What could have been an orgy of cheap shots and acrimony turned out instead to be a thoughtful exchange on the question of governmental assistance versus self-help in the fight for black equality.

That is not to say that the "debate" at the 75th annual conference of the National Urban League was reduced to a kissing contest. There were clear, and clearly enunciated, differences between Bernard Anderson of Princeton, whose views are traditional liberalism, and Glenn Loury of Harvard, one of the newly prominent black conservatives.

But the differences that had the packed Sheraton Washington ballroom expecting fireworks turned out to be primarily differences of emphasis and approach.

Anderson, for instance, focused less on his disagreements with Loury than on his differences with the neoconservatives (he mentioned Charles Murray specifically) who contend that social programs designed to alleviate the plight of the poor have in fact left them worse off, or who argue that the free market is more likely than the government to reduce racial inequality.

"Those who would urge us now, in the name of self-help and individual initiative, to abandon our efforts to pressure government into acting on our behalf are really advocating a dangerous and self-defeating strategy in which the power of the state would be used to protect and extend the interests of virtually every other group except the black population," Anderson said.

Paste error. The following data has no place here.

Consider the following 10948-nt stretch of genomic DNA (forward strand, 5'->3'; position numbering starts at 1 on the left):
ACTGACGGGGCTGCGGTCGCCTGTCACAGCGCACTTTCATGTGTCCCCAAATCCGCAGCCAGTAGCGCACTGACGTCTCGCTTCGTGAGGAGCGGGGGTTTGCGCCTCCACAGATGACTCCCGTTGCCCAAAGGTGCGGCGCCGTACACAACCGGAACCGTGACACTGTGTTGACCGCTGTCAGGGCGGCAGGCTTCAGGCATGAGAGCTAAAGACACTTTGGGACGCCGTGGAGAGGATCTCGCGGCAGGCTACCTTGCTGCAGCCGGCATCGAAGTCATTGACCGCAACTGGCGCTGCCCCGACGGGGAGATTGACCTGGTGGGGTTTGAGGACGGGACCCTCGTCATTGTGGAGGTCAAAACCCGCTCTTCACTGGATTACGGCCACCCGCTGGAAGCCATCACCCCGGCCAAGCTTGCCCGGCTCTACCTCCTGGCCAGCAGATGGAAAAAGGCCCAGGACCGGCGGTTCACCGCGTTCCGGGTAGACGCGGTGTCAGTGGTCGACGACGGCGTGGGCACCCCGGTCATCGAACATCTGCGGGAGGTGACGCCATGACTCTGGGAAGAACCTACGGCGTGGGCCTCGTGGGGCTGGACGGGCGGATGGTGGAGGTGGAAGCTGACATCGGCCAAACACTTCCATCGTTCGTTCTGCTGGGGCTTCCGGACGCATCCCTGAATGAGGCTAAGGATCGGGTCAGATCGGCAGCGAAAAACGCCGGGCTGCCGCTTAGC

Loury's point was not that government has no responsibility in the resolution of social problems, including racial ones, but that some of the problems facing black America today are beyond the reach of government and also beyond the reach of a civil-rights approach.

The "civil-rights approach," in Loury's definition, consists of identifying the cause of problems as racist in origin and then seeking judicial or administrative relief.

Loury did the now-familiar litany of "underclass" problems -- three-fourths of the children in some neighborhoods born out of wedlock, high-school dropout rates reaching upwards of 60 percent, fewer black women graduating from college than giving birth while in high school -- as examples of trends that cannot be reversed by civil-rights methods.

Anderson, on the other hand, looks at the same problems as proof that the government needs to do more, not less. "The government -- our government -- is charged from its inception with promoting the general welfare, the health and happiness of all people." Does he discount the idea of self- help individual initiative? Not at all, except to point out that "self-help and individual are also expressed and fulfilled when black people act as the conscience of America to keep the nation from turning its back on the promise of opportunity."

Does Loury see no role for government? Of course not, except to say that some problems, though doubtless spawned by racism, have now "taken on a life of their own" and cannot be solved by merely ending racism. And to the degree that the solution dictates changed behavior and changed attitudes, blacks and black leadership must assume the burden because government cannot.

But if the one fears too much talk about self-help will excuse the abdication of government, the other is concerned that too much looking to government for what it cannot do threatens to exhaust such "scarce resources" as the "time and attention of those engaged in the advocacy but also the goodwill and tolerance of those expected to respond."

My impression was that the Urban League audience (which I had thought would be hostile to the Loury point of view) in fact shared both men's misgivings and was glad for the chance to hear their views unfiltered by the press.